A Migraine is More Than Just A Headache
I’ve had migraines for as long as I can remember. In elementary school they sent me to the nurse’s office with tears in my eyes from the pain. In high school I had to leave classes early because I couldn’t concentrate or stand the light and sound. The number of times I’ve had to cancel plans with friends and family, leave work early, or leave class just to lay in a quiet, dark room until my medicine worked its magic, add up to more than I can remember.
I started birth control in high school because the migraines I got around my menstrual cycle were excruciating. I’m talking about throwing up at least 2 times because of the pain, one dose of medicine not doing the trick, and in worst-case scenarios, having to be taken to the headache clinic to be hooked up to an IV for an hour or more. An A student, involved in many school activities, and a dancer at a local studio; I couldn’t take it anymore. I started hormonal birth control pill, Apri, on the recommendation from my doctor that it might help with my migraines. While they didn’t go away after starting birth control, the severity of them lessened. I still get a bad one every now and then, but I survive.
June is Migraine and Headache Awareness Month, a month dedicated to speaking up about migraines. I’ve heard over the years people say, “Oh it’s just a headache,” or “Drink some water and you’ll be fine.” I’m here to say it’s more than just a headache and it’s more than a glass of water can fix. It’s debilitating and probably the worse pain you will experience in your life (some women even say worse than child birth – yikes). My migraines can come from almost anything; lack of sleep, stress, my menstrual cycle, changes in air pressure, too much sleep, too much alcohol, a storm brewing, a scent that was just too strong. You name it and it’s probably a trigger for a migraine.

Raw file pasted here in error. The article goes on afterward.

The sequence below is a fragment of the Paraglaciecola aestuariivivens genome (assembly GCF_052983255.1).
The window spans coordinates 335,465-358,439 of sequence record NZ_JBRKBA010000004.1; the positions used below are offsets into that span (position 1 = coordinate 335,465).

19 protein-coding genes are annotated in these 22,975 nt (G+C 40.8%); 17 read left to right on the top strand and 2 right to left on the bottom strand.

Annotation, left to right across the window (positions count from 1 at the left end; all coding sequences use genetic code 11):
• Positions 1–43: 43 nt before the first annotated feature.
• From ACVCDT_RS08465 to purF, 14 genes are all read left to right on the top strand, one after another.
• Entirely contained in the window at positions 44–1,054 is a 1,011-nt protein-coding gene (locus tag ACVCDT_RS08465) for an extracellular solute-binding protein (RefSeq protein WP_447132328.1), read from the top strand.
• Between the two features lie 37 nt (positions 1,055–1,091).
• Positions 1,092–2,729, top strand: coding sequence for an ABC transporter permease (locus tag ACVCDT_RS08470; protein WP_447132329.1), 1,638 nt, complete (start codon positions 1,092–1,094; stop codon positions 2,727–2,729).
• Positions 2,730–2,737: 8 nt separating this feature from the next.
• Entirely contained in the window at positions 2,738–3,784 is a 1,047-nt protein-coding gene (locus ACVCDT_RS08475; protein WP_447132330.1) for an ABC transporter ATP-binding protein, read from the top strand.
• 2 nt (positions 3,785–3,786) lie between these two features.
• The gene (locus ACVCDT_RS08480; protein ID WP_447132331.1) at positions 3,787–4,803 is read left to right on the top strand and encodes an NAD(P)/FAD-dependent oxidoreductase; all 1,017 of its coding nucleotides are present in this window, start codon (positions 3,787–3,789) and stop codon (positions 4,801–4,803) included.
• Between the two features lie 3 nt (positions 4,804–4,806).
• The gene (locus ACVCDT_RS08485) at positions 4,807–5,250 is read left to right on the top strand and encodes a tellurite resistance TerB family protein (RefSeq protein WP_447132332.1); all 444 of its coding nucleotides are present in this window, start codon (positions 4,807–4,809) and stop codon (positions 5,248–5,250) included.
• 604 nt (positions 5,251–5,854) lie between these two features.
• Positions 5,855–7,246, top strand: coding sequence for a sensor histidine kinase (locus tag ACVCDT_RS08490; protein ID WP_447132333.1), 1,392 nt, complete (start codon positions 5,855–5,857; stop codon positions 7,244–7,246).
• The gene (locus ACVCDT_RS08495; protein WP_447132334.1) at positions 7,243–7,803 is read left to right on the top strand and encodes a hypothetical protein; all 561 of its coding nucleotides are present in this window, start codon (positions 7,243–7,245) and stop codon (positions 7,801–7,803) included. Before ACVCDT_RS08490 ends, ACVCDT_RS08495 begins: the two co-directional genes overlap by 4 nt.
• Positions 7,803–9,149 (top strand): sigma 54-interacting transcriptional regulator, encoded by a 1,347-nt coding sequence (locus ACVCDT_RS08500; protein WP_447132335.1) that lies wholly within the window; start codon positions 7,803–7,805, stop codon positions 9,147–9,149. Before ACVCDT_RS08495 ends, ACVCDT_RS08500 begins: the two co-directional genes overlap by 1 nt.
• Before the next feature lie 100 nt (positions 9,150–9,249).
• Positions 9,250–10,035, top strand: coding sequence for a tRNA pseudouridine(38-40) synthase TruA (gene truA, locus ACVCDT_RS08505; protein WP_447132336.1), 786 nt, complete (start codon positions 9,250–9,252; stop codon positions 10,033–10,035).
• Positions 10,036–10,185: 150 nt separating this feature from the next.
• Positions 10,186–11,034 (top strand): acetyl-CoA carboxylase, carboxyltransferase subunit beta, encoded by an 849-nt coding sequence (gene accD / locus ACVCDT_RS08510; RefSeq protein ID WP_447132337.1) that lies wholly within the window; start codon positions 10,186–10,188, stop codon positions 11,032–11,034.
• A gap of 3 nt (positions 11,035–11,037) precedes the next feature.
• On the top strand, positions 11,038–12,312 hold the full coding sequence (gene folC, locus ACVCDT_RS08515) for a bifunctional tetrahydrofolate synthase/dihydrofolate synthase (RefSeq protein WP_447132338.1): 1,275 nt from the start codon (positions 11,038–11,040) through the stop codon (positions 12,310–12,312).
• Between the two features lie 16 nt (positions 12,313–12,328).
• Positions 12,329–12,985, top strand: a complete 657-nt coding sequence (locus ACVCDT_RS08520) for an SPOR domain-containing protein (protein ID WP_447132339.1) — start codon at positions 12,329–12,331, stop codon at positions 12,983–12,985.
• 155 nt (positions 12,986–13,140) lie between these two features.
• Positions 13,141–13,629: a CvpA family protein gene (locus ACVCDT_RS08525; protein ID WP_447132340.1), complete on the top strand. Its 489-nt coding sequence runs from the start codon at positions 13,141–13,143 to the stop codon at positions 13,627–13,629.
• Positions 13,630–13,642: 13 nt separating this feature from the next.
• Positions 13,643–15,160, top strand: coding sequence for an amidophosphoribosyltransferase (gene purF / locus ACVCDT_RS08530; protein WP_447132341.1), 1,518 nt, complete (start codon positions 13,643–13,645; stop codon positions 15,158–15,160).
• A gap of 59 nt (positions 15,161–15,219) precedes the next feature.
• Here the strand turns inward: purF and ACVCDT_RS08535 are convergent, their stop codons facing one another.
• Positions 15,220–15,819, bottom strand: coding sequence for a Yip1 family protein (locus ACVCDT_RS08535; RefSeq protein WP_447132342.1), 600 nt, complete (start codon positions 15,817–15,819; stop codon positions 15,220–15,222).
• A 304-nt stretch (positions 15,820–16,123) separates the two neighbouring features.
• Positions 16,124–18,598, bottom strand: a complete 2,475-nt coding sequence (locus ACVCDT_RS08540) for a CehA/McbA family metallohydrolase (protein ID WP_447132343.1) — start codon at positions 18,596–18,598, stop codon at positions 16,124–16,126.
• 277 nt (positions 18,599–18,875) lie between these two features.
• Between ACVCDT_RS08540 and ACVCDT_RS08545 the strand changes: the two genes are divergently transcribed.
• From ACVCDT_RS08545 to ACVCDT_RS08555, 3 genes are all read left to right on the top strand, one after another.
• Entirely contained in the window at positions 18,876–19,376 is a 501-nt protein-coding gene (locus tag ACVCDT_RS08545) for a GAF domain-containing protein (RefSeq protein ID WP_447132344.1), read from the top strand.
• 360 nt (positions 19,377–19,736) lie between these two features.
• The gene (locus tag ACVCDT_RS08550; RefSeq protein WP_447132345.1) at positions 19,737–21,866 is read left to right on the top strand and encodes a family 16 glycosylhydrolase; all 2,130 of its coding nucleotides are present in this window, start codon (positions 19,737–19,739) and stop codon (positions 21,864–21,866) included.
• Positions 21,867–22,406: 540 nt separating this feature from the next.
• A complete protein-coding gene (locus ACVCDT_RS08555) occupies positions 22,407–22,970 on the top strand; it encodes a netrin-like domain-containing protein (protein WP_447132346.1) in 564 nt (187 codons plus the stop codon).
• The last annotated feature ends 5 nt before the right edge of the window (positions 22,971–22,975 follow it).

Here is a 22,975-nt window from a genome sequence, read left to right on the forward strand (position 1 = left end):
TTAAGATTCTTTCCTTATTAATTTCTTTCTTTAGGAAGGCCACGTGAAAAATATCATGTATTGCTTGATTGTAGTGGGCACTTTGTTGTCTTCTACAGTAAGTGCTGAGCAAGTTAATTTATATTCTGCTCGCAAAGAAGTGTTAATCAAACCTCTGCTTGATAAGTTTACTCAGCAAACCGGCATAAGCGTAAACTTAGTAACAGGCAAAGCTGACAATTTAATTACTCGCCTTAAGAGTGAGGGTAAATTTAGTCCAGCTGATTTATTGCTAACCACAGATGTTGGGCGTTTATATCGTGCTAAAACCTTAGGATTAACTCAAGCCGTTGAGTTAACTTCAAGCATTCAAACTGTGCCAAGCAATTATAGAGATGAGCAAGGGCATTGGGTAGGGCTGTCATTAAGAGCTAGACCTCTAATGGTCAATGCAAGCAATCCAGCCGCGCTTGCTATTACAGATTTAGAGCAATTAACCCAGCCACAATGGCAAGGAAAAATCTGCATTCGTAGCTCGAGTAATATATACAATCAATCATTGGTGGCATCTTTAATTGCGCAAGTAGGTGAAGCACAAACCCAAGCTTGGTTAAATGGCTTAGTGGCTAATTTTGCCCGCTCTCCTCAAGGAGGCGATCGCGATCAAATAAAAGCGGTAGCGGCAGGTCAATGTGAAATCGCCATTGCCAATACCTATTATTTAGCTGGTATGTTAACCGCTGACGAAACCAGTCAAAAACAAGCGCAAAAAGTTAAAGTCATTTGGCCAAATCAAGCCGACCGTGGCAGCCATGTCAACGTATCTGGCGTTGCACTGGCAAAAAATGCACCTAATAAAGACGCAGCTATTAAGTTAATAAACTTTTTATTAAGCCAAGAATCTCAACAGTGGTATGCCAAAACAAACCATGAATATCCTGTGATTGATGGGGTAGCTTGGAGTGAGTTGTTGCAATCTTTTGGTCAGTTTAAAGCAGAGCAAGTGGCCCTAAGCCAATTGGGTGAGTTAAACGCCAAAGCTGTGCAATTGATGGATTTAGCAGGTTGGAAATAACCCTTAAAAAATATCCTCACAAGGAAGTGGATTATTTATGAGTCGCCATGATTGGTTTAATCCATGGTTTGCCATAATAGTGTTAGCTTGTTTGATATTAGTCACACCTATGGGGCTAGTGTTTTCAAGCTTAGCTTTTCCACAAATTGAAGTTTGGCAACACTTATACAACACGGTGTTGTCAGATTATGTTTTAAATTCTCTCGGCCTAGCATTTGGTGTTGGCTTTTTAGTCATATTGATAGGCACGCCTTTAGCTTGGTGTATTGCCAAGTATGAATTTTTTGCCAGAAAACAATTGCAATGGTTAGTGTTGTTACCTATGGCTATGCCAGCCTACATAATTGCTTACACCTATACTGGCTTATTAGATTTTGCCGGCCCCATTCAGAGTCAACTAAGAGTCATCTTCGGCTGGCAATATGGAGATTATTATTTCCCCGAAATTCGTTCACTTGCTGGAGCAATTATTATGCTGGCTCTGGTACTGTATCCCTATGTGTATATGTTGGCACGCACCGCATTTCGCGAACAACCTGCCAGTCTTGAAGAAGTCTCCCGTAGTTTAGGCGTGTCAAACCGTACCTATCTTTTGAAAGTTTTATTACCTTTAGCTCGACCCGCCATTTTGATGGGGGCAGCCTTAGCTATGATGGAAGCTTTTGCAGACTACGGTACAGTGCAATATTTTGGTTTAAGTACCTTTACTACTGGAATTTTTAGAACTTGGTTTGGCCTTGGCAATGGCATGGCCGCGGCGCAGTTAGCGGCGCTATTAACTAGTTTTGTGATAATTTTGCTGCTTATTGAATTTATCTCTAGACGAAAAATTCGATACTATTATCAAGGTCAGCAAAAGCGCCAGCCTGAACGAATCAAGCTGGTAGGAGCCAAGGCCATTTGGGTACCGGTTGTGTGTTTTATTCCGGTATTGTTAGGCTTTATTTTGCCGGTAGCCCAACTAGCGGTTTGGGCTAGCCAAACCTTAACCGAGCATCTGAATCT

If you’re a migraine suffer, you’re not alone. 28 million women suffer from migraines and they’re one of the leading health problems affecting women today. Women suffer from migraines more than three times as often as men. While some women get migraines maybe once a month or once every two months, 85% of women suffering from migraines are chronic migraine suffers, which means they experience 15 or more migraine days a month. Most people experience migraines due to the hormonal shifts that take place during menstrual cycles, pregnancy, and menopause. According to Robin Watkins, CNM, WHNP-BC, Health Care Director at Power to Decide, “For people with menstrual migraines, it is usually the drop in estrogen that happens before your period that triggers them, so consistently taking a birth control with a low dose of estrogen, like continuously cycling the pill or the ring, can help.”
Migraines don’t care where you are or what you’re doing, they just attack. When a migraine hits I am down for the count for at least 2-4 hours—if not more depending how groggy I feel once I wake up from my nap. I can always count on a migraine attacking me on any “firsts.” I’ve come home with a migraine every first day of school since the fifth grade. I cannot explain the frustration in being so excited for a certain event, like a birthday party, family event, or day trip and have a migraine stand in the way of me enjoying mtself. Stress? Anxiety? Too much excitement? Who knows, but still to this day on any first day of a new internship or job, first day back at college I can rely on a migraine creeping in and ruining what should be an exciting day.
Birth control can either help migraines or worsen migraines. Watkins says, “People with migraines can use birth control methods including IUDs, implants, the shot, and the mini-pill without problems, but people who have migraines with aura should not use methods that have estrogen, like the pill, the patch, and the ring.” So, if you’re a migraine sufferer searching for a birth control method that works for you, talk to your health care provider. Migraines are more than just a headache and I hope this June we all take a moment to read up on migraines and learn about a disease that effect 28 million women each year.